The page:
Iran to Complete Major Railway Project along Afghan Border without India: Report
- July, 15, 2020 - 14:18
- Economy news
TEHRAN (Tasnim) – Four years after India and Iran signed an agreement to construct a rail line from Chabahar port to Zahedan, along the border with Afghanistan, the Iranian government has decided to proceed with the construction on its own, citing delays from the Indian side in funding the project.
Last week, Iranian Transport and Urban Development Minister Mohammad Eslami inaugurated the track-laying process for the 628 km Chabahar-Zahedan line, which will be extended to Zaranj across the border in Afghanistan.
Officials told The Hindu that the entire project would be completed by March 2022 and that Iranian Railways will proceed without India’s assistance, using approximately $400 million from the Iranian National Development Fund.
The railway project, which was being discussed between the Iranian Railways and the state-owned Indian Railways Construction Ltd (IRCON), was meant to be part of India’s commitment to the trilateral agreement between India, Iran, and Afghanistan to build an alternate trade route to Afghanistan and Central Asia.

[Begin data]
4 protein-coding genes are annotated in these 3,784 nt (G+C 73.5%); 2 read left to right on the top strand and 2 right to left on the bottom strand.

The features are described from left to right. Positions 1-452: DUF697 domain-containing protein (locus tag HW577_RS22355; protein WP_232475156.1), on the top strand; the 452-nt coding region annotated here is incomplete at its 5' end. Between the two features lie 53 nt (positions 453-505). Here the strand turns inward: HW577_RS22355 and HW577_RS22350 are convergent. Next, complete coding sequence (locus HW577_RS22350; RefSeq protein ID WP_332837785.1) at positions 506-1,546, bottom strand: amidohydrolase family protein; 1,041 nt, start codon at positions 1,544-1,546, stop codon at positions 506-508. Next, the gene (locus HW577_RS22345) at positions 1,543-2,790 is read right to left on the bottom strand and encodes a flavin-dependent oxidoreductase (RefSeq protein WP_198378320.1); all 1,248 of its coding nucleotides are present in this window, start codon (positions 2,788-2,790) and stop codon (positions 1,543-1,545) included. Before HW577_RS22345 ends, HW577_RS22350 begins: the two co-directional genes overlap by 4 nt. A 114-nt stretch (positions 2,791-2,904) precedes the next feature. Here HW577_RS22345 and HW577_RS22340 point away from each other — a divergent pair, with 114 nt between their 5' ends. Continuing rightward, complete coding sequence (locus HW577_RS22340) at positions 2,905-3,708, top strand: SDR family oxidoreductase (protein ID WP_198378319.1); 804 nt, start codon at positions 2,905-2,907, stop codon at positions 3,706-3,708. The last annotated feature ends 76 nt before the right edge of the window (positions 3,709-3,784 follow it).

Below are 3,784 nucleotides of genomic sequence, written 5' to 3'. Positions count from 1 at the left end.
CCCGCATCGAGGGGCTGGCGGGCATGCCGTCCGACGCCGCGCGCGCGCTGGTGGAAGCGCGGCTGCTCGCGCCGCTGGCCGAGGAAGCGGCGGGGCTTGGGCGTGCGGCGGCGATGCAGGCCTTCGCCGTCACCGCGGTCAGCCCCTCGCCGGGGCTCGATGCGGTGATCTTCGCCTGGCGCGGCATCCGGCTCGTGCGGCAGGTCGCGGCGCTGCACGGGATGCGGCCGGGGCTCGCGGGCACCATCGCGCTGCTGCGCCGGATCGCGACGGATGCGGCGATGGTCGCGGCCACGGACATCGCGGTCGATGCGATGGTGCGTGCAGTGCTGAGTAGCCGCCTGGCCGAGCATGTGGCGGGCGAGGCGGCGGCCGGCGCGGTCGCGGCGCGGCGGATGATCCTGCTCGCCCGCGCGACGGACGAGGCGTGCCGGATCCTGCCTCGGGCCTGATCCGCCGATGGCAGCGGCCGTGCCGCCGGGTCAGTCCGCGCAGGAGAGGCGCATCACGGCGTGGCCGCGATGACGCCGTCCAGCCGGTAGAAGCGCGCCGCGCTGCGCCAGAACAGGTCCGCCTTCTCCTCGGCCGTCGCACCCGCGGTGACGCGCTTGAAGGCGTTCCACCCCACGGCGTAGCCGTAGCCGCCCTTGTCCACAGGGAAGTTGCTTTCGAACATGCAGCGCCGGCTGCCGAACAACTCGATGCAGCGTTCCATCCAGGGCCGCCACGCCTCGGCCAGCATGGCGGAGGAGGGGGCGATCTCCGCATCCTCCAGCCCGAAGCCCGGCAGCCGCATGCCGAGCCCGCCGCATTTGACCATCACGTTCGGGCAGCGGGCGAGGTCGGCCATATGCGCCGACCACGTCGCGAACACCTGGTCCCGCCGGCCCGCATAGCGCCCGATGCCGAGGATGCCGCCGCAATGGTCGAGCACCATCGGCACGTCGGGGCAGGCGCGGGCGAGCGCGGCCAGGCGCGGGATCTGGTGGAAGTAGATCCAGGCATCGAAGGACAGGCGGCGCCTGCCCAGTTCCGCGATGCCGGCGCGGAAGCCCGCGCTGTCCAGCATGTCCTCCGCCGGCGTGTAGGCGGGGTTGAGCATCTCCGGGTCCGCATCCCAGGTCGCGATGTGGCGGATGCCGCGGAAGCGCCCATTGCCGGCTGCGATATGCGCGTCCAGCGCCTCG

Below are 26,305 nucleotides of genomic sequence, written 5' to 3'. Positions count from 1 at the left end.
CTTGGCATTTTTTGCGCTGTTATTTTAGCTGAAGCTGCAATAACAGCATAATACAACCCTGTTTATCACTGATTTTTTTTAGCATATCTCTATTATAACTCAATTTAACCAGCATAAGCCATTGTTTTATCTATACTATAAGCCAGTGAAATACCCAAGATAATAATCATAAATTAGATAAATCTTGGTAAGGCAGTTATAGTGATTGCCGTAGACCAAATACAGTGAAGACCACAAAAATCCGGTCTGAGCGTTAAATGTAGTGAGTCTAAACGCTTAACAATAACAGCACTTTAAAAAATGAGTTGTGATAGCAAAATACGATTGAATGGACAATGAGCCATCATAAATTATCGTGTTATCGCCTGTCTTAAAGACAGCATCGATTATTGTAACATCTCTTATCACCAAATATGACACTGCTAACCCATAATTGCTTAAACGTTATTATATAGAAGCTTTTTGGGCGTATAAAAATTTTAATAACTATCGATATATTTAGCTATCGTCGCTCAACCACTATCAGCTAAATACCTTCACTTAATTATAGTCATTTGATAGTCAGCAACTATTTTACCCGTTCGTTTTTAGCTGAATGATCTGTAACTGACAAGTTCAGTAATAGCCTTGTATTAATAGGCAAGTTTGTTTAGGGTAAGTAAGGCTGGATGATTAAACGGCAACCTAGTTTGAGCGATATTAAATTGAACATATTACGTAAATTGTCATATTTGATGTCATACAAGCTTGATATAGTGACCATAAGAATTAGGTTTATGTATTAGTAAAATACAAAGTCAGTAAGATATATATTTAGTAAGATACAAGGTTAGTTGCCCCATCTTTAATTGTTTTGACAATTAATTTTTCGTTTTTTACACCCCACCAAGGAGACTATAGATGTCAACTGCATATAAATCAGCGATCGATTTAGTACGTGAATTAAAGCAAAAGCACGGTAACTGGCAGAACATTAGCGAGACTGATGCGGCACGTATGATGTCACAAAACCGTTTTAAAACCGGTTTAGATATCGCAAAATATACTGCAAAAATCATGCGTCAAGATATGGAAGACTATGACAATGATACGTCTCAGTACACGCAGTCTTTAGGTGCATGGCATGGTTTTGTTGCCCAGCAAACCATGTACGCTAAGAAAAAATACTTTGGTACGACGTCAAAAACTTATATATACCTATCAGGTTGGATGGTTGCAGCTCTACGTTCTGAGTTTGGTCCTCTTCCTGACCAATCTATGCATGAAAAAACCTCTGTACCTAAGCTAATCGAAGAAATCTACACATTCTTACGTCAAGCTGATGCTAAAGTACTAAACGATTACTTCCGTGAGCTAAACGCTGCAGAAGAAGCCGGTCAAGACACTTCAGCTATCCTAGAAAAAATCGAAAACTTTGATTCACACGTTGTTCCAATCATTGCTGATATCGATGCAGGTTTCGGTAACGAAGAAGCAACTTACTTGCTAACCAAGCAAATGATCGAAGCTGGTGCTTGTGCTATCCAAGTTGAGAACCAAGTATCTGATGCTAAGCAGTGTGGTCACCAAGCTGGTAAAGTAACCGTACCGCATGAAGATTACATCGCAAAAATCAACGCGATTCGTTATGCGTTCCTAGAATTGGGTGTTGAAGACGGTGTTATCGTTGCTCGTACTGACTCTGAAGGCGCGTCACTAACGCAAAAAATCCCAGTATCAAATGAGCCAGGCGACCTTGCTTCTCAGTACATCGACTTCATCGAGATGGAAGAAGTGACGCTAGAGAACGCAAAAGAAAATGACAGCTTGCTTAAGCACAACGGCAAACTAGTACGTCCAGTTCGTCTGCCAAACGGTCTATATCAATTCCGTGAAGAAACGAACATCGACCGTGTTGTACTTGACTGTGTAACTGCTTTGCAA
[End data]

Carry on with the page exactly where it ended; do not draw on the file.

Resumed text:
In May 2016, during Indian Prime Minister Narendra Modi’s visit to Tehran to sign the Chabahar agreement with Iranian President Rouhani and Afghanistan President Ghani, IRCON had signed an MoU with the Iranian Railways.
The MoU was to construct the Chabahar-Zahedan railway as “part of transit and transportation corridor in a trilateral agreement between India, Iran, and Afghanistan”. IRCON had promised to provide all services, superstructure work, and financing for the project (around $1.6 billion).
However, despite several site visits by IRCON engineers, and preparations by Iranian railways, India never began the work, ostensibly due to worries that these could attract US sanctions.
The Indian Ministry of External Affairs and IRCON declined to comment on the issue.
However, when asked if the MoU with IRCON had been canceled, now that the project has been started without it, an official said India could still join at a “later date.”